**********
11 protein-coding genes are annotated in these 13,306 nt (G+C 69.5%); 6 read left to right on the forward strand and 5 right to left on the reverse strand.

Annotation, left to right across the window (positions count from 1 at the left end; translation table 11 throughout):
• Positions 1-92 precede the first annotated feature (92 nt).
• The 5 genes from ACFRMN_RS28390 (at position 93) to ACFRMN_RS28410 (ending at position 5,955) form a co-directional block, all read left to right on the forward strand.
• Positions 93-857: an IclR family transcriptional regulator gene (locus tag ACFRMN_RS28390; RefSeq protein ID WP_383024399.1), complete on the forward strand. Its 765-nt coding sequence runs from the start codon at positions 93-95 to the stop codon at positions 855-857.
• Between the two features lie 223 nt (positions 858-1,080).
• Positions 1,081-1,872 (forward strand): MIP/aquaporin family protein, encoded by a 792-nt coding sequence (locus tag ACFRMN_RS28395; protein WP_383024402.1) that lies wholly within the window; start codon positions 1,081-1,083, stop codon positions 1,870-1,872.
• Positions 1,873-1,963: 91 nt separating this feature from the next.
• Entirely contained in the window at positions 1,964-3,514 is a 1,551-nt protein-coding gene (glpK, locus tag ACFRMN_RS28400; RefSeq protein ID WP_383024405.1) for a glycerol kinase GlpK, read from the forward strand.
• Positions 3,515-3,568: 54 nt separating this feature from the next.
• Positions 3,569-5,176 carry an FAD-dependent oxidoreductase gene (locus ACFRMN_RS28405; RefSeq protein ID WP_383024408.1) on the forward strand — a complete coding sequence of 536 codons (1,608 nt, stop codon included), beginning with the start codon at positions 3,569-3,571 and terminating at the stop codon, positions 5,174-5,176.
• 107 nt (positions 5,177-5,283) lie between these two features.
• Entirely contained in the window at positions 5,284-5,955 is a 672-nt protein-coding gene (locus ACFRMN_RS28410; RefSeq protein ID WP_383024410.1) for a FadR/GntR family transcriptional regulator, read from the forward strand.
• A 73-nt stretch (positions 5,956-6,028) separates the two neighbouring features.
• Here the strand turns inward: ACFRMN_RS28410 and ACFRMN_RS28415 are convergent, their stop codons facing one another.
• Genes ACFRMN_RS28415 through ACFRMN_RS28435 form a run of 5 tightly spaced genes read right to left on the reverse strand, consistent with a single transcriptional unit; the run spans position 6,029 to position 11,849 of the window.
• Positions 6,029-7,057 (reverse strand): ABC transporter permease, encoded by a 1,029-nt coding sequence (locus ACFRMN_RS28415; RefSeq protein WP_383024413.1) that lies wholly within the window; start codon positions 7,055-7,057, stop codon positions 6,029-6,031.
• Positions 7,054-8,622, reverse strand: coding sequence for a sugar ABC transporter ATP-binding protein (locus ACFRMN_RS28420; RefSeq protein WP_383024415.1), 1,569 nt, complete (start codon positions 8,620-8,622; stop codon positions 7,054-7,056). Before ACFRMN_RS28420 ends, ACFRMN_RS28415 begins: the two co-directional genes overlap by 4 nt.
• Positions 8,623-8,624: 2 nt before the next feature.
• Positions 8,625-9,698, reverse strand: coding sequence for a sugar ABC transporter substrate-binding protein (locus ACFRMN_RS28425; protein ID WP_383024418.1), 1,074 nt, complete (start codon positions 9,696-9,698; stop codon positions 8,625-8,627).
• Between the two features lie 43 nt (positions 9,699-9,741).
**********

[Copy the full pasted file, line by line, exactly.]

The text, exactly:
11 protein-coding genes are annotated in these 13,306 nt (G+C 69.5%); 6 read left to right on the forward strand and 5 right to left on the reverse strand.

Annotation, left to right across the window (positions count from 1 at the left end; translation table 11 throughout):
• Positions 1-92 precede the first annotated feature (92 nt).
• The 5 genes from ACFRMN_RS28390 (at position 93) to ACFRMN_RS28410 (ending at position 5,955) form a co-directional block, all read left to right on the forward strand.
• Positions 93-857: an IclR family transcriptional regulator gene (locus tag ACFRMN_RS28390; RefSeq protein ID WP_383024399.1), complete on the forward strand. Its 765-nt coding sequence runs from the start codon at positions 93-95 to the stop codon at positions 855-857.
• Between the two features lie 223 nt (positions 858-1,080).
• Positions 1,081-1,872 (forward strand): MIP/aquaporin family protein, encoded by a 792-nt coding sequence (locus tag ACFRMN_RS28395; protein WP_383024402.1) that lies wholly within the window; start codon positions 1,081-1,083, stop codon positions 1,870-1,872.
• Positions 1,873-1,963: 91 nt separating this feature from the next.
• Entirely contained in the window at positions 1,964-3,514 is a 1,551-nt protein-coding gene (glpK, locus tag ACFRMN_RS28400; RefSeq protein ID WP_383024405.1) for a glycerol kinase GlpK, read from the forward strand.
• Positions 3,515-3,568: 54 nt separating this feature from the next.
• Positions 3,569-5,176 carry an FAD-dependent oxidoreductase gene (locus ACFRMN_RS28405; RefSeq protein ID WP_383024408.1) on the forward strand — a complete coding sequence of 536 codons (1,608 nt, stop codon included), beginning with the start codon at positions 3,569-3,571 and terminating at the stop codon, positions 5,174-5,176.
• 107 nt (positions 5,177-5,283) lie between these two features.
• Entirely contained in the window at positions 5,284-5,955 is a 672-nt protein-coding gene (locus ACFRMN_RS28410; RefSeq protein ID WP_383024410.1) for a FadR/GntR family transcriptional regulator, read from the forward strand.
• A 73-nt stretch (positions 5,956-6,028) separates the two neighbouring features.
• Here the strand turns inward: ACFRMN_RS28410 and ACFRMN_RS28415 are convergent, their stop codons facing one another.
• Genes ACFRMN_RS28415 through ACFRMN_RS28435 form a run of 5 tightly spaced genes read right to left on the reverse strand, consistent with a single transcriptional unit; the run spans position 6,029 to position 11,849 of the window.
• Positions 6,029-7,057 (reverse strand): ABC transporter permease, encoded by a 1,029-nt coding sequence (locus ACFRMN_RS28415; RefSeq protein WP_383024413.1) that lies wholly within the window; start codon positions 7,055-7,057, stop codon positions 6,029-6,031.
• Positions 7,054-8,622, reverse strand: coding sequence for a sugar ABC transporter ATP-binding protein (locus ACFRMN_RS28420; RefSeq protein WP_383024415.1), 1,569 nt, complete (start codon positions 8,620-8,622; stop codon positions 7,054-7,056). Before ACFRMN_RS28420 ends, ACFRMN_RS28415 begins: the two co-directional genes overlap by 4 nt.
• Positions 8,623-8,624: 2 nt before the next feature.
• Positions 8,625-9,698, reverse strand: coding sequence for a sugar ABC transporter substrate-binding protein (locus ACFRMN_RS28425; protein ID WP_383024418.1), 1,074 nt, complete (start codon positions 9,696-9,698; stop codon positions 8,625-8,627).
• Between the two features lie 43 nt (positions 9,699-9,741).